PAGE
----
2013 Icon Land Rover Defender review
With 270bhp on tap this re-engined Land Rover is one of the quickest Defenders ever - but is it any good to drive?
What is it?
Firstly, and obviously, a Land Rover Defender – but one that’s been modified to deliver a driving experience that none of its standard sisters could ever get close to. Nene Overland has been tuning Land Rover products for years, and this Icon Sport Wagon is the pinnacle of its considerable expertise in go-fastering Defenders. Highlights include 270bhp and a sub-7 second 0-60mph time.
The standard Defender has been built to be very good at going off road, which is why it’s pretty abysmal on tarmac if you ask it to do anything more than trundle slowly. Nene has sought to create a car that keep’s a fair percentage of this base mud-plugging ability, but which is also capable of handling a near-tripling in power.
Pay enough money and Nene will fit pretty much any engine into a Defender, from a V8 downwards, but this Sport Wagon uses the company’s latest transplant – the fire-cylinder 3-litre turbodiesel engine that’s fitted to the new Ford Ranger pick-up. In standard form this produces 200bhp, but a reworked ECU has boosted output to around 270bhp, accompanied by around 500lb/ft of torque. (The numbers are imprecise as it’s yet to be strapped to a sufficiently brawny rolling road.) Dealing with that has meant using the Ranger’s beefier gearbox, which them mates to the rest of the Defender’s four-wheel drive powertrain.
Chassis mods include lowering the Defender by no less than three inches – which still leaves it with a usable amount of ground clearance. Springs are softer than those of the standard car, but the dampers are firmer and there are fat new anti-roll bars to keep everything in check. The track has been widened front and rear to accommodate 20-inch alloys, with AP racing discs and six-pot calipers at the front end to increase braking by a proportionate amount.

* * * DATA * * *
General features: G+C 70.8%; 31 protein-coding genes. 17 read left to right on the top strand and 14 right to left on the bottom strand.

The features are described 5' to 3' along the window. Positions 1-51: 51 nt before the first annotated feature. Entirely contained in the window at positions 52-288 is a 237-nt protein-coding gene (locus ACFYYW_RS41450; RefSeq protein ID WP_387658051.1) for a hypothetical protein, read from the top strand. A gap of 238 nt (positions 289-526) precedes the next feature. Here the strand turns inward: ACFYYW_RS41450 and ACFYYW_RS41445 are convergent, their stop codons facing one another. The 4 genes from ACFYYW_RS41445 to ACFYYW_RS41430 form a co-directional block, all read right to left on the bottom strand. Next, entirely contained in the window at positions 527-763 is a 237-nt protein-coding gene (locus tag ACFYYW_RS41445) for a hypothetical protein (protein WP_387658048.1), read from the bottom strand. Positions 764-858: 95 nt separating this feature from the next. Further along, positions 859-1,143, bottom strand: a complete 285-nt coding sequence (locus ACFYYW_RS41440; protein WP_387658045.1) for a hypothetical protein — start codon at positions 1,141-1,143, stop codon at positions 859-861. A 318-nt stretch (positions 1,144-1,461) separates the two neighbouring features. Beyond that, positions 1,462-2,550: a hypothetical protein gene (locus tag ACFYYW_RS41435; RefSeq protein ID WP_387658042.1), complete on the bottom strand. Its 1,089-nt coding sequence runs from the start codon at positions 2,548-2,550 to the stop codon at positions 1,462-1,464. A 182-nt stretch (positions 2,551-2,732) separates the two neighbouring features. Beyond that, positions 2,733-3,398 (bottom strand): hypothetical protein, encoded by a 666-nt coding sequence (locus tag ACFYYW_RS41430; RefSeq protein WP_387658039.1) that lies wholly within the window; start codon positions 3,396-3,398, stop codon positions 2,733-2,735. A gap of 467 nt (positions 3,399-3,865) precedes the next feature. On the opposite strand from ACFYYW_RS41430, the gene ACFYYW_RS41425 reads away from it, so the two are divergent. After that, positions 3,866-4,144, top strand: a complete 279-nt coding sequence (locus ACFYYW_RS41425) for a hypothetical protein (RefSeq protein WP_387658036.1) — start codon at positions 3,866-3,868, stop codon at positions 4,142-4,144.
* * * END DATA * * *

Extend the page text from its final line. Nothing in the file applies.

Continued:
How does it drive?
The Icon is almost comically rapid. The standard Defender is such a chugger that the rush of turbocharged torque that throws the Sport Wagon down the road feels pretty much ridiculous. Okay, so it’s probably no faster than a mid-spec hot hatch – but this is a Land Rover Defender, complete with a seven-foot eyeline and the same tight-fitting cabin. The engine comes on boost at around 1800rpm and stays firmly in the zone until around 4500rpm.
The rest of the chassis mods work to keep everything under control. It’s no sportscar, but it’s far better lashed-down and – more importantly – far more predictable than the standard Defender. Get towards the limits of an ordinary 90 and it often feels like it’s going to tip over – the Icon resists roll well and, thanks to the lower ride and wider track, steers with far more accuracy. Cooper LTZ tyres produce plenty of grip, and although the 90’s short wheelbase means the tail can get loose under hard braking, but most of the time it just sticks and goes.
How does it compare?
There are plenty of other modified Defenders, of course – and we’ve already driven some of them. But the Icon’s level of performance does put it into a different performance league. You’d have to pay Nene around £19,000 for the new engine, £2500 for the suspension mods and another £2500 for the uprated brakes (including VAT) – and that’s on top of the cost of a vehicle to fit them to. But if you want the ultimate performance Defender, as unlikely as that sounds, then this is probably it.
Anything else I should know?
The Icon is still pretty handy off-road, despite the dropped ride height. ‘Real world’ fuel economy is similar to that you’ll get from the standard car – around 28mpg when driven reasonably carefully. Nene will also sell a range of interior and exterior styling tweaks, including the dark privacy glass panels fitted to the rear of our test car.
|Engine||3200cc 5-cyl turbodiesel|
|Max power||270bhp (est) at N/A|
|Max torque||500lb (est) at N/A|